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Former Prime Minister’s aide Barbara Hosking talks coming out aged 91

Former Prime Minister’s aide Barbara Hosking talks coming out aged 91

Barbara Hosking said she'd 'go back in' if she didn't like being out

The former aide to UK Prime Minister’s Harold Wilson and Edward Heath has talked about coming out at age 91.

Barbara Hosking released her memoir Exceeding My Brief: Memoirs of a Disobedient Civil Servant on 21 November this year.

The former Downing Street aide has now spoken more about her coming out in an interview with The Guardian.

She explained while she has ‘always been a private person,’ she felt she had to be honest in her memoir and couldn’t write it ‘without mentioning the fact that I’ve been gay all my life.’

Hosking ‘didn’t actually realize’ that the book was her coming out until it was published.

She only realized when she was asked to do a talk during ‘Gay Week.’

‘Suddenly I thought, what have I done?’ She laughed.

Hosking continued: ‘My joke is: I’ve come out at the age of 91 and if I don’t like it I’m going back in again.’

Most people ‘were fine’ with Hosking coming out.

Barbara Hosking was born in Cornwall in 1926. She moved to London aged 21 to pursue a career in journalism.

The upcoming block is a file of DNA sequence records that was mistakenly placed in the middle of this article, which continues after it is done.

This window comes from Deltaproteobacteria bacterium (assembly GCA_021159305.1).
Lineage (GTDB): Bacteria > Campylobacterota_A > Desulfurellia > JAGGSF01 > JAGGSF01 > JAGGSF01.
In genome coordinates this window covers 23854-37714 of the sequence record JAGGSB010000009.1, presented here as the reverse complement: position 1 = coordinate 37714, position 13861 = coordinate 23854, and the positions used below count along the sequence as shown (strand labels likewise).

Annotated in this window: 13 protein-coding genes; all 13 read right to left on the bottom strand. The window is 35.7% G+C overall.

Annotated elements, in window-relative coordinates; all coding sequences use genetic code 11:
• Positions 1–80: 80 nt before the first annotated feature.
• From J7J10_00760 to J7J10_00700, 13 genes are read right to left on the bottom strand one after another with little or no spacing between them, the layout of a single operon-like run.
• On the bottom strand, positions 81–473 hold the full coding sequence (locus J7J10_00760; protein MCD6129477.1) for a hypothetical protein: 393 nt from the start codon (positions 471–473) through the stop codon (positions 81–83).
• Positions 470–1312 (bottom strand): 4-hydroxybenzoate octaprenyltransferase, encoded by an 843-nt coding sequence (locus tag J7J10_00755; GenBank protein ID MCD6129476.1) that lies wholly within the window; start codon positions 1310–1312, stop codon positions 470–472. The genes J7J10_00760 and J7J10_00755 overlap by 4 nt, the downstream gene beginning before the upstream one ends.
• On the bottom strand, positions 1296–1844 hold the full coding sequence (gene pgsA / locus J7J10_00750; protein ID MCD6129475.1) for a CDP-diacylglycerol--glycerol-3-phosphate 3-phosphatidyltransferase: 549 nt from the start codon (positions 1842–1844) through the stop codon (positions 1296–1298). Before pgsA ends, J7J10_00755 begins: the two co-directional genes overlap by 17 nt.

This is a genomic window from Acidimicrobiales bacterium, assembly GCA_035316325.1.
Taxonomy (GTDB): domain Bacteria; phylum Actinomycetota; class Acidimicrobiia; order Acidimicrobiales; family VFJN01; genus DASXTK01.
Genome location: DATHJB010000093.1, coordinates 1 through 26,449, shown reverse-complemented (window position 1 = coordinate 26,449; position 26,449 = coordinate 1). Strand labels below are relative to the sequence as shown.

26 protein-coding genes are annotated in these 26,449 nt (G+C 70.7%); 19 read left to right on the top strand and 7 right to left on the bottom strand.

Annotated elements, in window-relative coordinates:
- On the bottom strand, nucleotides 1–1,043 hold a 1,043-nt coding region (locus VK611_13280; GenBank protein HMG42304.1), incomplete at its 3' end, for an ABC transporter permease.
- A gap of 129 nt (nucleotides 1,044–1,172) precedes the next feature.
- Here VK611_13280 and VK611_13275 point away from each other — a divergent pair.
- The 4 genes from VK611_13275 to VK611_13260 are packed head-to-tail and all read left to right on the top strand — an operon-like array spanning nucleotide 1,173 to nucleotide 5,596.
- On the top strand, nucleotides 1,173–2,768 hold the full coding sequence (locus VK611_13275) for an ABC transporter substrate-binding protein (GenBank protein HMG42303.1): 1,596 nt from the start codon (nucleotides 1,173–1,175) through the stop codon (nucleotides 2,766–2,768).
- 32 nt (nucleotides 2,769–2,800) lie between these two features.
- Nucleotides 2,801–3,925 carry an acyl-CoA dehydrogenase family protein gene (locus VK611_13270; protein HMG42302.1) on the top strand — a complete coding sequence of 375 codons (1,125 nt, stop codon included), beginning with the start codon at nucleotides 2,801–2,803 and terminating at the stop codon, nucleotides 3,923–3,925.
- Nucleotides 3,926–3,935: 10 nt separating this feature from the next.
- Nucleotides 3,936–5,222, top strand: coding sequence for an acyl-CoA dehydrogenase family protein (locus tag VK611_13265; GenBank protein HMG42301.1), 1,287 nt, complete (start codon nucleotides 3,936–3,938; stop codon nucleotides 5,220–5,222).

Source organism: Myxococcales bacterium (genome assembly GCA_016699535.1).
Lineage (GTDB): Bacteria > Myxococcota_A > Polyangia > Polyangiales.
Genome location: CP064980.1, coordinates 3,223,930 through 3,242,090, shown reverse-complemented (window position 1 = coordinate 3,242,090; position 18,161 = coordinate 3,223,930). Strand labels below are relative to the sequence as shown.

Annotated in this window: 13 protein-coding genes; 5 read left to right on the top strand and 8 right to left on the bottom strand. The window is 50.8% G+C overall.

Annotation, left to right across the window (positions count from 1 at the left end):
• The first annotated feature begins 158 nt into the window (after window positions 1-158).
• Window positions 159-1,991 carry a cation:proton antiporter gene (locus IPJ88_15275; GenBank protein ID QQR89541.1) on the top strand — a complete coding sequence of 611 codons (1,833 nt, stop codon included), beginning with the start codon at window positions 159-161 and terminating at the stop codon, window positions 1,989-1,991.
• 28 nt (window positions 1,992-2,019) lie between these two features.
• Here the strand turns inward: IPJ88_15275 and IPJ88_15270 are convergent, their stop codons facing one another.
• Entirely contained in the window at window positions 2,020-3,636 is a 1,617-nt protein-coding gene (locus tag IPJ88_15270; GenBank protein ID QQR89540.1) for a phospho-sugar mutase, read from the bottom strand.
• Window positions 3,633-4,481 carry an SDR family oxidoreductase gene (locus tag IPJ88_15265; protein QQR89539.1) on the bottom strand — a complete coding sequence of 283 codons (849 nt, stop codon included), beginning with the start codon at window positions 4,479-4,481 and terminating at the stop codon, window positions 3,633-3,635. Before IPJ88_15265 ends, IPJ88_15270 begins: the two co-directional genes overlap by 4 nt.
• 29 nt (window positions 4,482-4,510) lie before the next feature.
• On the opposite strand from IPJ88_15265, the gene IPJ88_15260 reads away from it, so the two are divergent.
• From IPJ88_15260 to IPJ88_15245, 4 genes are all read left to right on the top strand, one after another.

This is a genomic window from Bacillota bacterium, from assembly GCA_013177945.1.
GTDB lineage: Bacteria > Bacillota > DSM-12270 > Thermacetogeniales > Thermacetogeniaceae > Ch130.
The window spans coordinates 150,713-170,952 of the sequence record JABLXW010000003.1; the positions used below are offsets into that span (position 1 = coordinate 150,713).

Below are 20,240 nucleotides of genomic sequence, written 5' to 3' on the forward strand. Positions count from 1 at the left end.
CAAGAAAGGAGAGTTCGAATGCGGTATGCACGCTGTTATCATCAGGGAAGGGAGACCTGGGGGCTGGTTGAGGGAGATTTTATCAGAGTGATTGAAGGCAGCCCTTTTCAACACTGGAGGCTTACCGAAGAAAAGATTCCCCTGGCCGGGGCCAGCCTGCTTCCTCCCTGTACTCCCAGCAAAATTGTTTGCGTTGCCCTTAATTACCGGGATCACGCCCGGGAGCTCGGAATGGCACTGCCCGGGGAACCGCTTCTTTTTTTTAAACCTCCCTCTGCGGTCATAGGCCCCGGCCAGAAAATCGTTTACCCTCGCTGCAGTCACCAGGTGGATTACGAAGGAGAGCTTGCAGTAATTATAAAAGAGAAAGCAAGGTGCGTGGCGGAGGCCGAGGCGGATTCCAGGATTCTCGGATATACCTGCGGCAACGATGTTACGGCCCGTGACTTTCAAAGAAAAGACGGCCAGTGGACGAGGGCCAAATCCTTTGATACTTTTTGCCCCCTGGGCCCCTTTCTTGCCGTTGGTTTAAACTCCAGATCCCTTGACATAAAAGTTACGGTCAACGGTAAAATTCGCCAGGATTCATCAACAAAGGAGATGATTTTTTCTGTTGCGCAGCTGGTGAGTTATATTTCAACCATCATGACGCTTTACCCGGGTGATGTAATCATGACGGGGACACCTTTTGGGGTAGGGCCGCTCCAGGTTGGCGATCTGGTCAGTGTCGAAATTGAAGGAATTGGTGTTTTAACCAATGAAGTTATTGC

Instead she joined the Labour Party press office.

‘You are queer, aren’t you?’

Hosking went on to serve as press officer to Prime Minister Harold Wilson and later Edward Heath.

The Labour party member explained she didn’t feel ‘burdened’ by the secret of her sexuality.

She said: ‘I didn’t feel it was something I had to be furtive about. Early on, there was nobody I could talk to about being gay.

‘But when I moved to London in 1946, my landladies took me off to this gay club in Chelsea called Gateways.

‘As I got into their car, one turned to me and said: “You are queer, aren’t you?” I said yes, but I was thinking to myself, what does this mean? Does it show?’

She was asked if she is as disobedient as the subtitle of her book suggests.

Hosking responded simply: ‘Yes.’

She explained she was once told ‘When will you learn that rules are to be obeyed?’

‘I looked at her in amazement and I said: “I was brought up to understand that rules are to be interpreted.” That’s my philosophy of life: rules are to be interpreted,’ she continued.